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USPS Is Still Far From Stable – Plus the DorobekINSIDER’s 7 Stories

On GovLoop Insights’ DorobekINSIDER:

  • The U.S. Department of Labor Statistics reports the number of “open” jobs — positions that employers advertise but have not found “qualified” applicants for — has doubled from 1,900,000 jobs in June 2009 to 3,900,000 vacant positions in June 2013. Most of those positions fall in the IT category. One solution is knowledge partnerships between industry and government. We get insights from Cisco’s Don Neault.

But up front:

The SEVEN stories that impact your life

  1. Congress has yet to pass legislation that will financially stabilize the U.S. Postal Service despite warnings from the postmaster general that the organization will soon run out of money. The New York Times notes that the USPS has used up its $15 billion borrowing limit from the Treasury Department and defaulted on its last three required annual payments into a health care fund for future retirees. Each payment was worth $5.5 billion. The organization, overall, is raking in a loss on an annual basis. Last year, total revenue equaled $65 billion while operating expenses totaled $81 billion.

  2. Five Bureau of Prisons employees have filed a collective action suit against the federal government for failing to pay “essential” employees for working without pay from October 1-5. According to the employees, they should have received backpay on October 17 at the latest for those work days, given that they were not compensated on the next scheduled payday due to the shutdown. The Federal Times observes that since the suit was filed, hundreds of federal employees have attempted to join it.

  3. New legislation designed to reform DHS’ overtime pay policies will be introduced in the House in the next couple of weeks by Sen. Jon Tester (D-MT) and Rep. Jason Chaffetz (R-UT). The legislation is expected to provide DHS border agents with fairer pay and to eliminate abuses such as the misuse of “Administratively Uncontrollable Overtime,” which some agents have taken to increase their paychecks while failing to work during those periods. The Washington Post reports that the bill’s primary change will be that unscheduled overtime exceeding 100 hours will be rewarded with compensatory time off, while scheduled overtime will be paid.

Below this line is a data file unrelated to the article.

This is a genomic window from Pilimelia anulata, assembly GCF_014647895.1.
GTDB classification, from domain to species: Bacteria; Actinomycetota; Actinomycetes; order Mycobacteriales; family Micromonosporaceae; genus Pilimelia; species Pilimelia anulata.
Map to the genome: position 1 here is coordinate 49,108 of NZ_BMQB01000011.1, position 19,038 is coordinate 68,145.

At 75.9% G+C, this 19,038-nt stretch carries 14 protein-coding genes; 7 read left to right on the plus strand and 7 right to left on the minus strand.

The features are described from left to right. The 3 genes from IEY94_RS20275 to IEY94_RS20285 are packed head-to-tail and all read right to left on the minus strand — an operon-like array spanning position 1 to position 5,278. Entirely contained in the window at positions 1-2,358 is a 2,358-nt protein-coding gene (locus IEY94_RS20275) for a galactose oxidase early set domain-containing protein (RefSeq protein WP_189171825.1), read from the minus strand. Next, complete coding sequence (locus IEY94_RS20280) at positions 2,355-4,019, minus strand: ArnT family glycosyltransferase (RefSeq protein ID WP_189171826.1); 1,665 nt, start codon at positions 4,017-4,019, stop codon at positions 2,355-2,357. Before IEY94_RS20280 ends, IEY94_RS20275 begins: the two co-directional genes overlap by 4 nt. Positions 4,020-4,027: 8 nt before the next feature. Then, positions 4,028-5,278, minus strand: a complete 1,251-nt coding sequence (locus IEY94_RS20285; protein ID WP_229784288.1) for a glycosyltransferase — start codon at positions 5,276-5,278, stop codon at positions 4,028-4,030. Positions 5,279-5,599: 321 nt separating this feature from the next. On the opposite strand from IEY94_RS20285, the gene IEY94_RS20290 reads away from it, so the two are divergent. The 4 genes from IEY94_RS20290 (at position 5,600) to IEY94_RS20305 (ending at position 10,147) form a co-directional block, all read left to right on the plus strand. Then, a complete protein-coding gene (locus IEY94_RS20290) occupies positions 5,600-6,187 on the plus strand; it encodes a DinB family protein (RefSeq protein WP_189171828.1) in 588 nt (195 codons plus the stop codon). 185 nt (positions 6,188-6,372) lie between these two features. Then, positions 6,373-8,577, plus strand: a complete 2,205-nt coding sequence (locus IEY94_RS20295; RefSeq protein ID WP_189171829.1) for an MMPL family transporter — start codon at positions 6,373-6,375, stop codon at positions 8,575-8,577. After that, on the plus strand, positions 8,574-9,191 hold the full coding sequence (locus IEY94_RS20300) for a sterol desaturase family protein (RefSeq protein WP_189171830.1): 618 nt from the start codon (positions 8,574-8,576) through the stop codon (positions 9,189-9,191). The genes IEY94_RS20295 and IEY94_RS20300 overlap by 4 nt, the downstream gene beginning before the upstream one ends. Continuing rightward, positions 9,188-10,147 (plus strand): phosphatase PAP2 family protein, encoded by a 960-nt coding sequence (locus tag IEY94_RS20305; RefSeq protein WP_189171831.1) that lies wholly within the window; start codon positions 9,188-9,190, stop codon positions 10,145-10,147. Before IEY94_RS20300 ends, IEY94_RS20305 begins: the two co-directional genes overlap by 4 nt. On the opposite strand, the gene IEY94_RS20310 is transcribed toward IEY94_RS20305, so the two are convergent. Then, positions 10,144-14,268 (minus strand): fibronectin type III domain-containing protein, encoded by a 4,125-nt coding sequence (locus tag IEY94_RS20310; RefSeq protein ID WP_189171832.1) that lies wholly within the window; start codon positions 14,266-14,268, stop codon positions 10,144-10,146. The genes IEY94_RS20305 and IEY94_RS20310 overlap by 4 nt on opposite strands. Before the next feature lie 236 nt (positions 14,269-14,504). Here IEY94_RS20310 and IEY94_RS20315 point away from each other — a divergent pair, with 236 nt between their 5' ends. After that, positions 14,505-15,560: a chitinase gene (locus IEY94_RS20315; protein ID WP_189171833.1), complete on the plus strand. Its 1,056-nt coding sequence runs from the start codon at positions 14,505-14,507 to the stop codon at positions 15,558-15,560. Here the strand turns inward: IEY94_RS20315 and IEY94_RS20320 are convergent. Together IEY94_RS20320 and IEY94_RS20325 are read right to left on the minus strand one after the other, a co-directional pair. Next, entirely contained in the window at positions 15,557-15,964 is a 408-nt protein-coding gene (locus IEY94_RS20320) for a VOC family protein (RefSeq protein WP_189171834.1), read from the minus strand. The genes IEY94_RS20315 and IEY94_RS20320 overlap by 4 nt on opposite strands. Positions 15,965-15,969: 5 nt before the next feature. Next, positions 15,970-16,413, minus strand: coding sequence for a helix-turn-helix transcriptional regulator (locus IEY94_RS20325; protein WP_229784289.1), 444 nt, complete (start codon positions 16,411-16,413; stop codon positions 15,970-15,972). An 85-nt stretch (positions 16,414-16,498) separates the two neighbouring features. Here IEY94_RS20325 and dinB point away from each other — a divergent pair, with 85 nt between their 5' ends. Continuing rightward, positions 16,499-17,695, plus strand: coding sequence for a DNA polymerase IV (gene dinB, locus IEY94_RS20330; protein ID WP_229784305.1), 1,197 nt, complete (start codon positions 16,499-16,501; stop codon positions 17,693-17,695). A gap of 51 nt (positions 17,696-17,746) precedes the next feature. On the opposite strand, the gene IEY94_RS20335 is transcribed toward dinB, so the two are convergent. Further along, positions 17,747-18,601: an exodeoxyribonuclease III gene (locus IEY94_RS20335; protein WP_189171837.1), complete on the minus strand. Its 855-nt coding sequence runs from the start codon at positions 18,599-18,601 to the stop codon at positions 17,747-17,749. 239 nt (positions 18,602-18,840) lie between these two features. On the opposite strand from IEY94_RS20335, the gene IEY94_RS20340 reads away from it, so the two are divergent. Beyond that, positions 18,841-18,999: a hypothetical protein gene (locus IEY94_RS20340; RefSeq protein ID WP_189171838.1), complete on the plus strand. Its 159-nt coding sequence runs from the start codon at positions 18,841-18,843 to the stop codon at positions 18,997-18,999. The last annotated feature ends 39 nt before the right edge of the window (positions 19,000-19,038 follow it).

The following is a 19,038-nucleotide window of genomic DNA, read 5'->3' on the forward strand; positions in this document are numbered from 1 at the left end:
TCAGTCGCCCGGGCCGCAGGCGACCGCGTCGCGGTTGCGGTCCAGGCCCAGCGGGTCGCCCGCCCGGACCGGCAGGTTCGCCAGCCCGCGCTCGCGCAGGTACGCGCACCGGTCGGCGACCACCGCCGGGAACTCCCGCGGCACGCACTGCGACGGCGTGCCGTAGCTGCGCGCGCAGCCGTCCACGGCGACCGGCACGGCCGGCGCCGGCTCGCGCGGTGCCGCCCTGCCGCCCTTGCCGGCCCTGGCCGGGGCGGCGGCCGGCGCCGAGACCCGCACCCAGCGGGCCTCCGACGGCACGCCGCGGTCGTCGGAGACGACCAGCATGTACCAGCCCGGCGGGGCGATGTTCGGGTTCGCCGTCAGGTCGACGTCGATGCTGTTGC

4. TSA Administrator John Pistole has ordered a review of security policies with airport police in the aftermath of the shooting at LAX. The review will evaluate security measures both at LAX and other airports throughout the country and will include an analysis of options for improving the safety of TSA workers. The Government Executive notes that among these options is the idea of arming TSA employees. This suggestion is supported by the American Federation of Government Employees union, but opposed by certain members of Congress.

  5. Federal employees have received a small increase in per diem lodging rates for work-related travel in fiscal year 2014. The increase took effect on October 1, reports the Government Executive, and allows federal workers to now spend $83 per day on lodging as opposed to $77. Despite this small boost, GSA is keeping the per diem rate for meals and incidentals at $46 per day and has decided to eliminate the Conference Lodging Allowance, which enabled employees to spend 25 percent above per diem rates when attending a conference. This latter move is expected to save the federal government $10 million during the next fiscal year.

  6. The GAO claims that there are more than 200 ways for federal agencies to integrate their IT services and that these consolidation strategies could save the federal government $5.8 billion by the end of 2015. NextGov notes that GAO’s estimates exceed those of the White House’s Chief Information Officer, Steven VanRoekel, whose PortfolioStat program is designed to combine agencies’ IT portfolios with an expected savings of $2.5 billion for the federal government. GAO attributes the discrepancy in savings to the fact that many federal agencies have failed to develop an effective plan for consolidating their IT portfolios and have neglected to report their IT integration strategies to the White House.

  7. The Senate Homeland Security and Governmental Affairs Committee approved this week their version of the DATA Act, which establishes new requirements for agencies to standardize and make their data more transparent. Federal News Radio reports, however, that government officials question the feasibility of implementing the new law, arguing that steps can be taken in the direction of standardization and transparency, but that the degree of change the DATA Act requires may take longer than the legislation stipulates.

DorobekINSIDER water-cooler fodder

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